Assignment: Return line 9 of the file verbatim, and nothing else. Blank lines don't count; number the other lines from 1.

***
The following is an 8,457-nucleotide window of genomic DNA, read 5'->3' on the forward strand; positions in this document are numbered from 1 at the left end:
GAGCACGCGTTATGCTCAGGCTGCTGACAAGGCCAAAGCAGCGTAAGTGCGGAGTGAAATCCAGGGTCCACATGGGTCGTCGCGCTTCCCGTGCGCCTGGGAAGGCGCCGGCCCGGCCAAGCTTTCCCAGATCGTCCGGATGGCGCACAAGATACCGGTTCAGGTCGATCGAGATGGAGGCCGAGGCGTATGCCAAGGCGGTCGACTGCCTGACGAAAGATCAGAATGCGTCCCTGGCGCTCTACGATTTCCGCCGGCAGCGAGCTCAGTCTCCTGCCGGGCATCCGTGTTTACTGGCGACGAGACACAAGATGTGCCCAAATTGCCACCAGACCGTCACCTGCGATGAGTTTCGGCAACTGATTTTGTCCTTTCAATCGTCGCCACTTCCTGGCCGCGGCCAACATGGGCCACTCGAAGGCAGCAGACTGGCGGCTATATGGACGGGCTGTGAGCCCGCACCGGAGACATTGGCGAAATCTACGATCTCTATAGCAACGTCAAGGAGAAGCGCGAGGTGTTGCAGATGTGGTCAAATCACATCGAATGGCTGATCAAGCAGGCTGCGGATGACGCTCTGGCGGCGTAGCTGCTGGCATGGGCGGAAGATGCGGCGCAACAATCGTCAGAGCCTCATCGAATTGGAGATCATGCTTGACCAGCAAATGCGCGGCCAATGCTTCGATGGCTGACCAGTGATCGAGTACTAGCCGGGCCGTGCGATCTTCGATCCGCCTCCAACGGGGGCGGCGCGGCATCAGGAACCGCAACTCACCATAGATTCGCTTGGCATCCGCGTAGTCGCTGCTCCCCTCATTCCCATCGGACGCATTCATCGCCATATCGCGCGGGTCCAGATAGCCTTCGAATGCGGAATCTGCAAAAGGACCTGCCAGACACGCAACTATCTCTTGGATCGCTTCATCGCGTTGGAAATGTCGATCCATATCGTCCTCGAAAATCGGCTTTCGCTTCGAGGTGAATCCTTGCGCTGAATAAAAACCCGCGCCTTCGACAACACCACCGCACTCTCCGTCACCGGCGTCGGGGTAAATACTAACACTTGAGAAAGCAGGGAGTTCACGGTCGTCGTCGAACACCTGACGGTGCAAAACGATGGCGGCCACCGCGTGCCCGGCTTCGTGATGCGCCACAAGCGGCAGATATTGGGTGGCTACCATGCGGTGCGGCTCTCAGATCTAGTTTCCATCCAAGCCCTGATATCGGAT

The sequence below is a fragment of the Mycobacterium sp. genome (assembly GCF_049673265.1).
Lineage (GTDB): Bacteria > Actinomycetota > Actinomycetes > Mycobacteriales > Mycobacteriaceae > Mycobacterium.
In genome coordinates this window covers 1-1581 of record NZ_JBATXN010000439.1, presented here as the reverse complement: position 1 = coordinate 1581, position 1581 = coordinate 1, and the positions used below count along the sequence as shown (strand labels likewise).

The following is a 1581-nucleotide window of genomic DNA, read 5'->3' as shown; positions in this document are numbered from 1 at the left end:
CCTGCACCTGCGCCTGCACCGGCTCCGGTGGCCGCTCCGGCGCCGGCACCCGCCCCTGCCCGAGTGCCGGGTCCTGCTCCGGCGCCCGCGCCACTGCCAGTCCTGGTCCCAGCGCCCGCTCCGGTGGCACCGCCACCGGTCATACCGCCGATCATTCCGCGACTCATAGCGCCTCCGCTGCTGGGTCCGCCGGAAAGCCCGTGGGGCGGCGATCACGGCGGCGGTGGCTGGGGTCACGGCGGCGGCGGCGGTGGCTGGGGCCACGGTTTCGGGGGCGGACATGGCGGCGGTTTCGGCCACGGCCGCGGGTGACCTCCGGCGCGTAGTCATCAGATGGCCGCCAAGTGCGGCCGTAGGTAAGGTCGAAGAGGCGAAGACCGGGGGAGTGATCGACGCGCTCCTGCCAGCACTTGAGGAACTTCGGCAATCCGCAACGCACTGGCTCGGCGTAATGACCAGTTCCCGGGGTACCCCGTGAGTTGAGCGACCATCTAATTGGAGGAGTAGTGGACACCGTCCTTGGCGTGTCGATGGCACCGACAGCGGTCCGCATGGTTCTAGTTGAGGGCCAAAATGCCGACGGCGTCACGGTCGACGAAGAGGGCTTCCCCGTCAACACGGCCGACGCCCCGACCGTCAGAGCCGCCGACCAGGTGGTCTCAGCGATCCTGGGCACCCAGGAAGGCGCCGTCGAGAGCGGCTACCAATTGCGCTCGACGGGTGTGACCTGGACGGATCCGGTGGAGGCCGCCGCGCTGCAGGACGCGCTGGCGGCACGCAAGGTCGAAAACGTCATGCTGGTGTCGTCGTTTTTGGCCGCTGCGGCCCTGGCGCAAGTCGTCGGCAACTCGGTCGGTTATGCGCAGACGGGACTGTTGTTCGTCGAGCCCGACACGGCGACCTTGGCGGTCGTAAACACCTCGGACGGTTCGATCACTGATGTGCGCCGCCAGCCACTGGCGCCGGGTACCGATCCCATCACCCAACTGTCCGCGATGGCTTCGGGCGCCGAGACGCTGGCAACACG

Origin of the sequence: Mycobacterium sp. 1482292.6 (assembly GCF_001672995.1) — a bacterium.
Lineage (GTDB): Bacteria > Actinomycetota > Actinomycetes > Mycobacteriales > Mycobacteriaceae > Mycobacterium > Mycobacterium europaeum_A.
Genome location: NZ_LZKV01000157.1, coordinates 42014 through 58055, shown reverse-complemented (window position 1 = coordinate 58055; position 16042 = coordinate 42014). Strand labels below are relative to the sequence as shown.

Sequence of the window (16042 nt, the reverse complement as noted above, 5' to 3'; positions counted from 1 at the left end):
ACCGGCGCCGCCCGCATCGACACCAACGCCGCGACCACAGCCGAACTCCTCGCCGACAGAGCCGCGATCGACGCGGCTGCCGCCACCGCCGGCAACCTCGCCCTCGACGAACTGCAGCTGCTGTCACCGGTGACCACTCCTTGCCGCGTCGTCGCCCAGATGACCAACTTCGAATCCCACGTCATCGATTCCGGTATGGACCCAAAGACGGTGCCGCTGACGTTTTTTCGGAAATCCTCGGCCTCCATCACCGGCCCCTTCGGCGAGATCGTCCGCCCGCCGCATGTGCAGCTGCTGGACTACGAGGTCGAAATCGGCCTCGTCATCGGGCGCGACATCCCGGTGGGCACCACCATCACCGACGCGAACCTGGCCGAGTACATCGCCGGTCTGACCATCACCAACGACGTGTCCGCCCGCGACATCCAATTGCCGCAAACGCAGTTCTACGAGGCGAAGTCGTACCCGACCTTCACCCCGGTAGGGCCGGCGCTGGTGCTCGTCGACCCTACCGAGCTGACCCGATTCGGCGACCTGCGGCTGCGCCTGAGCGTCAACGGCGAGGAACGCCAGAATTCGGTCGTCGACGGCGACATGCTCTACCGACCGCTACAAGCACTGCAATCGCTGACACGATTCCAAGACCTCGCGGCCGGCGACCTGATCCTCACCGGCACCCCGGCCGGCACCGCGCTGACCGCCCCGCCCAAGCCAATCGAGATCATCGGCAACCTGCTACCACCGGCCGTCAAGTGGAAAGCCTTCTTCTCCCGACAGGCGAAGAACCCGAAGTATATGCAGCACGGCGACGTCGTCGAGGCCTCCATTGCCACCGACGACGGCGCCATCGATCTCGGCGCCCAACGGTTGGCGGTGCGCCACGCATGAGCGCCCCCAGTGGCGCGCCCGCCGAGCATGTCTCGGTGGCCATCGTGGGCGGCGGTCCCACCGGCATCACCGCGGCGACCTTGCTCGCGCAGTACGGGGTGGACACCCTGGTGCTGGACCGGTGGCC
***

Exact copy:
Lineage (GTDB): Bacteria > Actinomycetota > Actinomycetes > Mycobacteriales > Mycobacteriaceae > Mycobacterium > Mycobacterium europaeum_A.